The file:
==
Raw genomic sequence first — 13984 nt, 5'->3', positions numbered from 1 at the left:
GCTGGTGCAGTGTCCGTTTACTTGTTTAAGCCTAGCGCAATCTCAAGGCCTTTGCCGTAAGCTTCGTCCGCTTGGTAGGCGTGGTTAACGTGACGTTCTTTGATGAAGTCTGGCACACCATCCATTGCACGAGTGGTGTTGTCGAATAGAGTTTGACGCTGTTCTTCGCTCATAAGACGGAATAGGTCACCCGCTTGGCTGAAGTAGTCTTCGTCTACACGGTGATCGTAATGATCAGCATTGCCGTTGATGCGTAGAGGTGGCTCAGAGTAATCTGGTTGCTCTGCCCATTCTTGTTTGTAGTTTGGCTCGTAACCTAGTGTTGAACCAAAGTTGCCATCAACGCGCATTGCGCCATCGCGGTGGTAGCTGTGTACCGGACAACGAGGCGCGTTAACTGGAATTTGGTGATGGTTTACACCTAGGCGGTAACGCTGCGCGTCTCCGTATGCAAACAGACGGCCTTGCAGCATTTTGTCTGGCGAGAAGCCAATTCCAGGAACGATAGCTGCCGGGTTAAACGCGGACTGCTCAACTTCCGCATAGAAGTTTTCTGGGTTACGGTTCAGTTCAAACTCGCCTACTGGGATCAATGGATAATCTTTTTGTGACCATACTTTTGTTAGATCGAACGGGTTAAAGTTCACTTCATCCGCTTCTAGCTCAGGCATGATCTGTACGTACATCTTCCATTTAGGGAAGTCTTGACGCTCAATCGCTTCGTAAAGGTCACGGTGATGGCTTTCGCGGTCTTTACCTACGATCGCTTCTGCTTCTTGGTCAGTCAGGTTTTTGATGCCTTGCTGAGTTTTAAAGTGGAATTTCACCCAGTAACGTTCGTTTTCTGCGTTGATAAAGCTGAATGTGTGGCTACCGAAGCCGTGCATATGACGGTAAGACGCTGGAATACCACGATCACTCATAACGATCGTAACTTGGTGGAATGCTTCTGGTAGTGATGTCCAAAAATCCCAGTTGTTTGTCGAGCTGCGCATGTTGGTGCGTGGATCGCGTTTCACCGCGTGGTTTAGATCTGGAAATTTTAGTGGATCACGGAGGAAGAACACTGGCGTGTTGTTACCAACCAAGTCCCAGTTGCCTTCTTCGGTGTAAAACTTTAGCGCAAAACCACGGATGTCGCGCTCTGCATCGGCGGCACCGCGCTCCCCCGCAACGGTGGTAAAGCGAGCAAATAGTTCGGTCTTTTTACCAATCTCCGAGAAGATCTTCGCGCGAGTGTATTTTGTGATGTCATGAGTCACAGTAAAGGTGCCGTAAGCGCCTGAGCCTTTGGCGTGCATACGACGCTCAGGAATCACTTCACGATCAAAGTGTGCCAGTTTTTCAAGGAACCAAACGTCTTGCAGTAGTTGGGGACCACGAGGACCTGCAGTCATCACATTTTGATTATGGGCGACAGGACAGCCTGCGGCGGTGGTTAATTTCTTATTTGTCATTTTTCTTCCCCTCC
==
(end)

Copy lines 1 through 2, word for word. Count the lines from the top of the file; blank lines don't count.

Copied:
Raw genomic sequence first — 13984 nt, 5'->3', positions numbered from 1 at the left:
GCTGGTGCAGTGTCCGTTTACTTGTTTAAGCCTAGCGCAATCTCAAGGCCTTTGCCGTAAGCTTCGTCCGCTTGGTAGGCGTGGTTAACGTGACGTTCTTTGATGAAGTCTGGCACACCATCCATTGCACGAGTGGTGTTGTCGAATAGAGTTTGACGCTGTTCTTCGCTCATAAGACGGAATAGGTCACCCGCTTGGCTGAAGTAGTCTTCGTCTACACGGTGATCGTAATGATCAGCATTGCCGTTGATGCGTAGAGGTGGCTCAGAGTAATCTGGTTGCTCTGCCCATTCTTGTTTGTAGTTTGGCTCGTAACCTAGTGTTGAACCAAAGTTGCCATCAACGCGCATTGCGCCATCGCGGTGGTAGCTGTGTACCGGACAACGAGGCGCGTTAACTGGAATTTGGTGATGGTTTACACCTAGGCGGTAACGCTGCGCGTCTCCGTATGCAAACAGACGGCCTTGCAGCATTTTGTCTGGCGAGAAGCCAATTCCAGGAACGATAGCTGCCGGGTTAAACGCGGACTGCTCAACTTCCGCATAGAAGTTTTCTGGGTTACGGTTCAGTTCAAACTCGCCTACTGGGATCAATGGATAATCTTTTTGTGACCATACTTTTGTTAGATCGAACGGGTTAAAGTTCACTTCATCCGCTTCTAGCTCAGGCATGATCTGTACGTACATCTTCCATTTAGGGAAGTCTTGACGCTCAATCGCTTCGTAAAGGTCACGGTGATGGCTTTCGCGGTCTTTACCTACGATCGCTTCTGCTTCTTGGTCAGTCAGGTTTTTGATGCCTTGCTGAGTTTTAAAGTGGAATTTCACCCAGTAACGTTCGTTTTCTGCGTTGATAAAGCTGAATGTGTGGCTACCGAAGCCGTGCATATGACGGTAAGACGCTGGAATACCACGATCACTCATAACGATCGTAACTTGGTGGAATGCTTCTGGTAGTGATGTCCAAAAATCCCAGTTGTTTGTCGAGCTGCGCATGTTGGTGCGTGGATCGCGTTTCACCGCGTGGTTTAGATCTGGAAATTTTAGTGGATCACGGAGGAAGAACACTGGCGTGTTGTTACCAACCAAGTCCCAGTTGCCTTCTTCGGTGTAAAACTTTAGCGCAAAACCACGGATGTCGCGCTCTGCATCGGCGGCACCGCGCTCCCCCGCAACGGTGGTAAAGCGAGCAAATAGTTCGGTCTTTTTACCAATCTCCGAGAAGATCTTCGCGCGAGTGTATTTTGTGATGTCATGAGTCACAGTAAAGGTGCCGTAAGCGCCTGAGCCTTTGGCGTGCATACGACGCTCAGGAATCACTTCACGATCAAAGTGTGCCAGTTTTTCAAGGAACCAAACGTCTTGCAGTAGTTGGGGACCACGAGGACCTGCAGTCATCACATTTTGATTATGGGCGACAGGACAGCCTGCGGCGGTGGTTAATTTCTTATTTGTCATTTTTCTTCCCCTCC